6. First, I guess I should come clean and say that by and large I do not support OWS. OB, OP, or any other occupy group. I can agree with the ideas they are espousing, but disagree with their methodology. I am apparently part of the 99% and just disagree with OWS.

    That aside, I fully support the librarians and archivists that are participating in the Occupy Library system. Whatever my personal feelings are, I love libraries and strongly believe that they are an important community resource that should be available to all people. They provide intellectual and spiritual enrichment, and most importantly, a sense of community.

    What I find most interesting is the differences between the Occupy Portland Library and the Occupy Wall Street. In Occupy Portland they had an emergency plan in place. With OWS this does not seem to be the case. As we are told in class after class, it’s always important to have a disaster relief plan and I believe that the evictions aptly qualify as disasters. OWS should have planned better and while the treatment of the donated materials is lamentable, they should have seen it coming. Luckily it seems they will be able to recover part of their library, and will hopefully receive more donations (I will be donating some books as well). How is it that there was no disaster plan in place? Did they really think they could camp out on private property indefinitely? What about snow storms? It just seems to me that although the police probably utilized excessive enthusiasm, OWS Library should have seen it coming.

    Again, this is my opinion and while I look forward to reading and responding to other points of view, please stay respectful.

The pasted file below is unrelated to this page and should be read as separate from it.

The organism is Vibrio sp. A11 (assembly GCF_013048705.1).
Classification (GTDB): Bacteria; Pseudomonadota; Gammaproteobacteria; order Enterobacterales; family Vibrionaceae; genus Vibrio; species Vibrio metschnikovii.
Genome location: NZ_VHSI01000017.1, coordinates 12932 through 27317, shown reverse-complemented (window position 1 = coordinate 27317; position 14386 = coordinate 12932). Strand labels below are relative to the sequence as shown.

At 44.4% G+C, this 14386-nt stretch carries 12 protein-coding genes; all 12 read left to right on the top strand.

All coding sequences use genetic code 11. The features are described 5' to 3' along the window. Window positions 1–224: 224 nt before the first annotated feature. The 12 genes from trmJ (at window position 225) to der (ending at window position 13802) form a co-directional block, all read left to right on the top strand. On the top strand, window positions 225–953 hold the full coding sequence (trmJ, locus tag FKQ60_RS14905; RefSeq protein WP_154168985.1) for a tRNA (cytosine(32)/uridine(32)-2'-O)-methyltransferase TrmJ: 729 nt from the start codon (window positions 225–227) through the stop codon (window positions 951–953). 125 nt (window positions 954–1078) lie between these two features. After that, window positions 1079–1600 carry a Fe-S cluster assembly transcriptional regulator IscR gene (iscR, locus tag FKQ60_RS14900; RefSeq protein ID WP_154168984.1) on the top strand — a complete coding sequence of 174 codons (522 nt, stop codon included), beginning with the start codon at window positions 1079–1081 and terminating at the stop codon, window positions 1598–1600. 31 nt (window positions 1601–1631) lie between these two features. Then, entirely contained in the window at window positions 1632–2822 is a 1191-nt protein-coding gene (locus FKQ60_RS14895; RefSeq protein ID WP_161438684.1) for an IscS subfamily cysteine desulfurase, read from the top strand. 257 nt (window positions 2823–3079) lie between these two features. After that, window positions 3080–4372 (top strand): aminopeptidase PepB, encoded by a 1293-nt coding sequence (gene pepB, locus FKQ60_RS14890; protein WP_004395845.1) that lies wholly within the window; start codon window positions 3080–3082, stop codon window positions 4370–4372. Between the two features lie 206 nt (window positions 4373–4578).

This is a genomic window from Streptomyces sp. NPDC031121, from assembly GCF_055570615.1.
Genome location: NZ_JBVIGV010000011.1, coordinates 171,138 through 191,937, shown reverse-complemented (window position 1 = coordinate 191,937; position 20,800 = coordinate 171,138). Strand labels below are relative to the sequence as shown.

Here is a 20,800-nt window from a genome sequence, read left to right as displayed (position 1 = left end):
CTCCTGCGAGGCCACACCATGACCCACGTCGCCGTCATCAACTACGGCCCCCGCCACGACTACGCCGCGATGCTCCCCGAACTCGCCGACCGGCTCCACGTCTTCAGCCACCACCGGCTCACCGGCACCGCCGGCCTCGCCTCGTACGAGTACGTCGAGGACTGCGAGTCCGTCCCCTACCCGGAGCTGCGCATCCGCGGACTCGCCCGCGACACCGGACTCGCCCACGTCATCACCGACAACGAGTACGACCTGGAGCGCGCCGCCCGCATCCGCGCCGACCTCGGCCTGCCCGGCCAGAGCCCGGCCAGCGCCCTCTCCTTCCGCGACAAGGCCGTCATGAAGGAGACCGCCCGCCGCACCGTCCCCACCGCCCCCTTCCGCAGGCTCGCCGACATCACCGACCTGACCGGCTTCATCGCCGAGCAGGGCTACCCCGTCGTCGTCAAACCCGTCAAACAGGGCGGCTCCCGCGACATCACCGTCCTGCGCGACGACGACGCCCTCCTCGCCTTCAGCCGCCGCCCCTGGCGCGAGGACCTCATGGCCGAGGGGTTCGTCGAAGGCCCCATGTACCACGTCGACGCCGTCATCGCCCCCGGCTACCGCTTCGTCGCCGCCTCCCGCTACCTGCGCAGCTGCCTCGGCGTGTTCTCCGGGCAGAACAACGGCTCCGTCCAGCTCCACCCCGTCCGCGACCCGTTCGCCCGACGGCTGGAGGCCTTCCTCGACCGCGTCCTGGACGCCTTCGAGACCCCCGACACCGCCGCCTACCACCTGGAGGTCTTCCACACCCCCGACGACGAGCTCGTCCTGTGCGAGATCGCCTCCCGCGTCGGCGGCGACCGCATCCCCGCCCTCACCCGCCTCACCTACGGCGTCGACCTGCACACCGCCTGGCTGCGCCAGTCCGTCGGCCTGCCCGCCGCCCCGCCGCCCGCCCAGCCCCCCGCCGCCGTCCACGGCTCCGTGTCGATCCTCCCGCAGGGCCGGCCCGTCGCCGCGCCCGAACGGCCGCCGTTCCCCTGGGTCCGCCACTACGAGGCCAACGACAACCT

• I agree, respectful conversation is key. Whether or not any of us have the same feelings about OWS, we still have a lot to agree on, learn from each other, and talk about! I’ve wondered about the disaster plans too–does anyone know if other Occupy libraries have disaster plans?
      I would agree with you that evictions qualify as disasters, I wonder if the OWS library will implement a plan after this (I plan to donate books too). I think this opens up another line of discussion–what are some good things to include in such a plan? How do we protect materials if we aren’t allowed out of the park during an eviction?


      • At the library at Occupy Boston we have been in the process of creating an emergency plan for a few weeks. In light of what happened at OWS, we have prioritized it as a talking point at our weekly meeting. I believe, once it is finalized in some form, it will be available on our wiki for the public to see and know about.


      • I would think that any emergency plan would at least address problems associated with weather, crowded conditions, fire, etc.

        Given the extraordinary circumstances surrounding the OWS Library I would think that a key component would be creating a modular system. If you take into account that any eviction will likely provide a 20-45 minute window for evacuation than you have something to work with. First you have to examine your circumstances. If you are not able to bring certain materials out of the park than how can you protect them? Enclosed plastic bins with locking mechanisms are a cheap solution. Not only do they have handles for easier transportation, but they are also wind proof, water proof, cheap, and quite cheap. Using this kind of tool modularizes the process and allows for a quicker evacuation. If you do not have to collect the materials than you’ve already done half the work.